Couple new KOMs yesterday; Halo skull cap will be here today.
I had a brief, but intense, ride at the Mt. Dora MTB trails yesterday morning. It was pretty hot when I got to the trailhead, but the humidity was beyond belief. More on that in a minute.
While I was unloading my bike, another rider emerged from the trails on a very nice bright green FS Niner. As we chatted, the guy (I think he said his name was Willie) pulled a Gary Fisher 29er out of his truck that had a cracked frame. The frame cracked while he was riding the Mt. Dora trails, and he was doing nothing more than going down a fairly smooth hill. Wow. His next stop was the local bike shop, where hopefully the frame would be replaced under warranty.
I’ve got to add a 29er to my stable at some point. I have a feeling that on many of the trails I ride a 29er would provide exceptional performance.
Willie told me he’d just completed three laps, and I was surprised that he was barely sweating. When I asked him how on Earth he wasn’t drenched in sweat he replied that his heart rate never got above 130 BPM. I guess we ride the trails a little differently.
I knew I didn’t have time to do a very long ride, so I decided to rock and roll. I had my eye on a segment that I’d never made any serious attempt at before: Gravity Destroyer up/down and Florida Flow Loop. Despite the name of the segment, when I examined the route that most of the riders on the leaderboard were taking I saw that that’s not how it’s actually run. The route, as actually ridden, starts off with a downhill on the bi-directional Bridge Trail, continues around the Florida Flow Loop and is competed with a difficult climb back out on a section of trail dubbed “Mini Destroyer”. “Mini Destroyer” is a rather ironic name for that climb, because I was fully destroyed after completing it at full speed.
It was no great shock when I saw that Michael Simmons was sitting at the top of the leaderboard on the segment I was gunning for. As you may already know, Michael and I have traded KOM (King Of the Mountain) bragging rights on several segments at Mt. Dora, including Gravity Destroyer Downhill, Gravity Destroyer up/down and Florida Flow Loop, Mt. Dora with Blue and The Loop. Michael’s KOM time of 10m02s was set three months ago, and even after hundreds of rides the closest anyone else had come to beating that time was a 10m39s run. I knew I was in for a challenge…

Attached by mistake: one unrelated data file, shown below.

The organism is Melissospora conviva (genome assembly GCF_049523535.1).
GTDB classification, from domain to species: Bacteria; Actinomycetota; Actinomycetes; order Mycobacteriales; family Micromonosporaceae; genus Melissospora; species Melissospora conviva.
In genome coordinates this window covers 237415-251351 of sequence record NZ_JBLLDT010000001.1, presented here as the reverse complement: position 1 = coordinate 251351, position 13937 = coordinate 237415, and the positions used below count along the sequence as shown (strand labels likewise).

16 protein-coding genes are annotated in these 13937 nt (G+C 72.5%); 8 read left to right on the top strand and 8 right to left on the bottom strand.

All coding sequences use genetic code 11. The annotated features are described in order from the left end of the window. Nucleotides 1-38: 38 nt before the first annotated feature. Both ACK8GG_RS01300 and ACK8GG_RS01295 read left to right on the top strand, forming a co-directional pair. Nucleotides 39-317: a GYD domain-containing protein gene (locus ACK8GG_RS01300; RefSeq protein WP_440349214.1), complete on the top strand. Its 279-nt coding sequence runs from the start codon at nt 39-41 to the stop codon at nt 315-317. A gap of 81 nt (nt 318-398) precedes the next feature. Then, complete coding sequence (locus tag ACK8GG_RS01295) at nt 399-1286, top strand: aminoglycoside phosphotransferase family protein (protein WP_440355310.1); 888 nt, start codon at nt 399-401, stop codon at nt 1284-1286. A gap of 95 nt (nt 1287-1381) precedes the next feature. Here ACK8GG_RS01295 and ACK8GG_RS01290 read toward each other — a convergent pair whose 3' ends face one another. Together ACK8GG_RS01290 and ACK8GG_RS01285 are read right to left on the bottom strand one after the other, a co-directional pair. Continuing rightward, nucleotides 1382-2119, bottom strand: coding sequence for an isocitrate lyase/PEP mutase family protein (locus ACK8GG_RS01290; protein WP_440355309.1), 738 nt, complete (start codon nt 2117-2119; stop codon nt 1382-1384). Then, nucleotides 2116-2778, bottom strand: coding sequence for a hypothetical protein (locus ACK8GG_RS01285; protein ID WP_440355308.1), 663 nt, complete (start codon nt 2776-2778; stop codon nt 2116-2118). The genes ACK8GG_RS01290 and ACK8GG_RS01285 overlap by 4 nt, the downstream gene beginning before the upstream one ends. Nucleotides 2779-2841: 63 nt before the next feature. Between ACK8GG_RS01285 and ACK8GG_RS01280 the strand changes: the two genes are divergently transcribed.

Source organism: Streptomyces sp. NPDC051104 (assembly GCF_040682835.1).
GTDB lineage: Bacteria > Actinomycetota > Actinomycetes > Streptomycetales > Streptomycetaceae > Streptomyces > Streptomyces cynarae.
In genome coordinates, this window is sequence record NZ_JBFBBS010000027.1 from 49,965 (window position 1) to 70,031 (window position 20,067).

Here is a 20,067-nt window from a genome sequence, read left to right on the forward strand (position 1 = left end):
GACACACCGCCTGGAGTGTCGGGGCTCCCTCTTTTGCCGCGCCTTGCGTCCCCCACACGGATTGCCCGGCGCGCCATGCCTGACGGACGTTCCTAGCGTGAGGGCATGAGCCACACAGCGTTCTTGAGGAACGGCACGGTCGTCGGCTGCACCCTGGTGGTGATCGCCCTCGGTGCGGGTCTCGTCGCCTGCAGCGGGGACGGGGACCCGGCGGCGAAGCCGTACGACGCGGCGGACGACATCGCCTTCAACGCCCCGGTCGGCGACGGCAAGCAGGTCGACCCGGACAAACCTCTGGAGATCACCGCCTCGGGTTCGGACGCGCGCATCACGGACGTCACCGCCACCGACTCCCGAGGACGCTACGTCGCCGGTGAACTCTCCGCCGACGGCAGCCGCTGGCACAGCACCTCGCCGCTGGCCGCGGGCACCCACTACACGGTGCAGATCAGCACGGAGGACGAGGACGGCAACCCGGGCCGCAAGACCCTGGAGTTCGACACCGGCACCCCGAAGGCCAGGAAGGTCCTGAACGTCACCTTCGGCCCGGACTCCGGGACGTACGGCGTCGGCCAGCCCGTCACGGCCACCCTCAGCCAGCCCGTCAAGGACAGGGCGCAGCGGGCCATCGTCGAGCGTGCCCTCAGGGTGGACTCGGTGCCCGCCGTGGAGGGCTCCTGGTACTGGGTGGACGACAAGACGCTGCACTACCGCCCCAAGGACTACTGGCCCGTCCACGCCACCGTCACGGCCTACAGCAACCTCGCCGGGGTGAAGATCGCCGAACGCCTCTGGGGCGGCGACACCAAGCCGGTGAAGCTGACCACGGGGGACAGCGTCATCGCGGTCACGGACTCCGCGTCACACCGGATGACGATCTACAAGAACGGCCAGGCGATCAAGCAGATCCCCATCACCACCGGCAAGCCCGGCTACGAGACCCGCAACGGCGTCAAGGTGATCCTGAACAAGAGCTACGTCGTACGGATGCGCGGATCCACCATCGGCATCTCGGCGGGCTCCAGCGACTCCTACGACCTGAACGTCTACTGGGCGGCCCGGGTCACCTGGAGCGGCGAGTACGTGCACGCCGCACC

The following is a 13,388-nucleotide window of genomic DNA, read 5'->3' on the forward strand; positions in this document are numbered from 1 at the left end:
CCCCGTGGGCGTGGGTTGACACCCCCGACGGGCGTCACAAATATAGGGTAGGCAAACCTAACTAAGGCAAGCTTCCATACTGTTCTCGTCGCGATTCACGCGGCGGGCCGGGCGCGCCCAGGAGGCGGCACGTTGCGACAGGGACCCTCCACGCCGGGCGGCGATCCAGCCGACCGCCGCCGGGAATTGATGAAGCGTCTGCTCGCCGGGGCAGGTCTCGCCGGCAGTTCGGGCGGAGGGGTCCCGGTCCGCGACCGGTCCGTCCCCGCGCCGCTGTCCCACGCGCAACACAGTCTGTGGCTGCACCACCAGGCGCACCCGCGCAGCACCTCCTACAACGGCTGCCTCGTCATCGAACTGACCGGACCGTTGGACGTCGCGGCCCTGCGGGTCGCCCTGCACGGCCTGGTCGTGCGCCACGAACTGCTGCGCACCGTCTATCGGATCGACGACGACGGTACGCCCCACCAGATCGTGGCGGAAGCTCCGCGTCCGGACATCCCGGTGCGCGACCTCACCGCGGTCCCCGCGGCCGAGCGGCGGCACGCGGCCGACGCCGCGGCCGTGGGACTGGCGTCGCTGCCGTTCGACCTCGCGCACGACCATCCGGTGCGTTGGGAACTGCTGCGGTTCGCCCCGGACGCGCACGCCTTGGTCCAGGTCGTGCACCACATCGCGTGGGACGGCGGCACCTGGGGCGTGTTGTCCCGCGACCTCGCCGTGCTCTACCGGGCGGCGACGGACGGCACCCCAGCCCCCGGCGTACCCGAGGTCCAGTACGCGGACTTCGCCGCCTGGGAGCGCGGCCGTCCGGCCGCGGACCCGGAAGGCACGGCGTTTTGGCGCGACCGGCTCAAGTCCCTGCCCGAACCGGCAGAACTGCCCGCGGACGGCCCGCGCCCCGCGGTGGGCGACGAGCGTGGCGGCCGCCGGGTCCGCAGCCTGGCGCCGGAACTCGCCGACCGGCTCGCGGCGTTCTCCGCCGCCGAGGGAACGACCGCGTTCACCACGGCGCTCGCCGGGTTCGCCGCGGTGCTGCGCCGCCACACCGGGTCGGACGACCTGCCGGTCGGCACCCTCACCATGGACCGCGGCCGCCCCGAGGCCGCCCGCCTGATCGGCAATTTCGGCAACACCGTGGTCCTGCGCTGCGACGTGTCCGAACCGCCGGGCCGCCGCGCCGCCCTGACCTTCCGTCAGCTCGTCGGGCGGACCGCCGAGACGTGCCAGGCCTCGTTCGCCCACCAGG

The trails had seen a considerable amount of rain the day before. There was no mud, but a few of the corners were slightly sketchy. I felt like I was riding fairly well, but the humidity made breathing difficult. By the time I arrived at the base of the final climb I was drenched in sweat and my heart rate was just under 190 BPM.
The climb out is pretty tough, especially after riding all-out for 9 minutes. It’s a ~60 foot climb spread over about .16 miles with a maximum grade of around 15%. By the time I crested the hill I was practically blind from sweat and pain.
I thought I was at the end of the segment (like I said, this was the first time I’d really taken a stab at it), and I tossed my bike aside and collapsed on the ground. As I sat in the dirt trying to breathe, I glanced to my left and realized that the segment didn’t end where I was sitting: it was another ~2/10ths of a mile to the west! Feeling like a total idiot, I scrambled back on to my bike and rode the remaining short distance.
Even though I wasted 20 seconds, based on the time shown on my Garmin Edge 500 I was still pretty sure I had the KOM. When I got home and uploaded the data to Strava, I was happy to see that I was correct. My time was 9m37s–a new KOM. This segment is similar to Mt. Dora with Blue, which I also have KOM on now.
Obviously with the ~20 second error I made I’m capable of a faster time than I rode yesterday. I’ll certainly need to do that, as I have no doubt Michael will be back out there on his carbon Mojo looking to take back his crown. I’ll be lucky if these records stand 24 hours, and that’s fine with me: I get off on the competition.
With my newly shaved head the sweat pouring into my eyes has been a real problem. I was literally having trouble seeing the trail yesterday–not just from the sweat in my eyes and on my sunglasses, but also because my glasses were fogging up from the high humidity. Thankfully my Halo skull cap, which was recommended to me by JSF Member (and fellow shaved head mountain biker) Craig, will be here today. I have a feeling that’s going to make a world of difference.
My sunglasses are the excellent Ryders Eyewear 2012 Hex Polar/Photochromic. I really love those glasses. Not shown in the picture on Amazon are two small diagonal slits at the top of each lens. These slits help prevent fogging, but are still no match for the Florida humidity. The Mt. Dora trails are especially humid because they basically sit down in a pit, which has reduced air flow and really traps the humid air.
I am so looking forward to the cooler fall months ahead…